On 19 September 2022 the Fratelli community began in Maicao, Colombia, a town near the Venezuelan border. The two founding members are Brothers Nestor Raul Polanía González, FSC (Colombia) and Miguel Angel Santos Villarreal, FMS (Mexico).

The Fratelli Project was initiated in 2016 by the Congregations of the Brothers of the Christian Schools (De La Salle) and the Marist Brothers to address emerging and urgent needs of the most vulnerable, at-risk children and young people. It mainly serves migrant children displaced by war. The communities involved in the project are inter-congregational and intercultural.

In Lebanon, the project is based in Rmeileh, Sidon, and the community is composed of 4 Brothers (2 Marist and 2 La Salle).

We reproduce below the words of the members of the new community of the Fratelli Project, Brothers Mike and Nestor.

“The Fratelli community in Maicao, a small town in the north of Colombia and next to the border with Venezuela, was born on 19 September 2022. At 16:07 hours, to be exact. We began our time together as a community with a fraternal hug full of hope, at the front door of the house”.

“Over the last few months, a support team made up of lay and religious Lasallians and Colombian Marists took on the task of locating the site of the community; they also made the necessary arrangements to formalise the leasing of the house and attend to the repairs, improvements, cleaning and painting of the premises”.

“Thanks to work done by the Marist Province of Norandina prior to our arrival and the support of the staff of the province and their solidarity network “Hearts that know no Bounds”, Brothers Nestor and Mike were able to take their first steps as a community”.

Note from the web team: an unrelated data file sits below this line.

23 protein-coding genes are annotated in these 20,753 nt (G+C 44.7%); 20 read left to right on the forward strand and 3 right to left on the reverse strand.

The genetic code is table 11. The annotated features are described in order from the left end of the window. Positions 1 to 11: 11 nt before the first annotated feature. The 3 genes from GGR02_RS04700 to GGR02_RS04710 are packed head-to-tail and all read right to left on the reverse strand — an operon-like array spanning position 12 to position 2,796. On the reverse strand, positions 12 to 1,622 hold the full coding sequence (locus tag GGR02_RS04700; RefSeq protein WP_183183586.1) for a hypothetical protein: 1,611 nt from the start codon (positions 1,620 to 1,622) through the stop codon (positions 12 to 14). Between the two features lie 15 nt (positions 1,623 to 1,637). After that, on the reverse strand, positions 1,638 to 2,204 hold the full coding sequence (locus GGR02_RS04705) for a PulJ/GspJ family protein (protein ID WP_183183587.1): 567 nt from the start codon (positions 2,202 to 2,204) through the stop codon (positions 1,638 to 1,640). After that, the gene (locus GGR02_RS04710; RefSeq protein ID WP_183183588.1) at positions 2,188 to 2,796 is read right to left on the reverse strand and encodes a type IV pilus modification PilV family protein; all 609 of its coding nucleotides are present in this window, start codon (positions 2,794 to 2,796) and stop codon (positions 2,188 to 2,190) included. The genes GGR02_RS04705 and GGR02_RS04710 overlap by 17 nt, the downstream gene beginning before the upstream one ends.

“Thanks also to the generosity of the Lasallian Province of Colombia and the Marist Province of Norandina, we have been able to acquire the furniture we need for our home and work, connections to wifi, and resources for food and transport”.

“This week we have been focusing a lot on the community. Next week will see the start of our conversations, reflections and serious discussions within and outside the community. The time has come to listen and to allow the needs of migrant groups in this region to speak to us.

Along with growing in a brotherly and compassionate spirituality and a deep and inclusive community life, we are also faced with the challenge of making the Project’s dream come true: as a community attend to the needs of Venezuelan migrant children and young people who have settled in the region known as Paraguachón, in the department of Guajira, in Colombia”.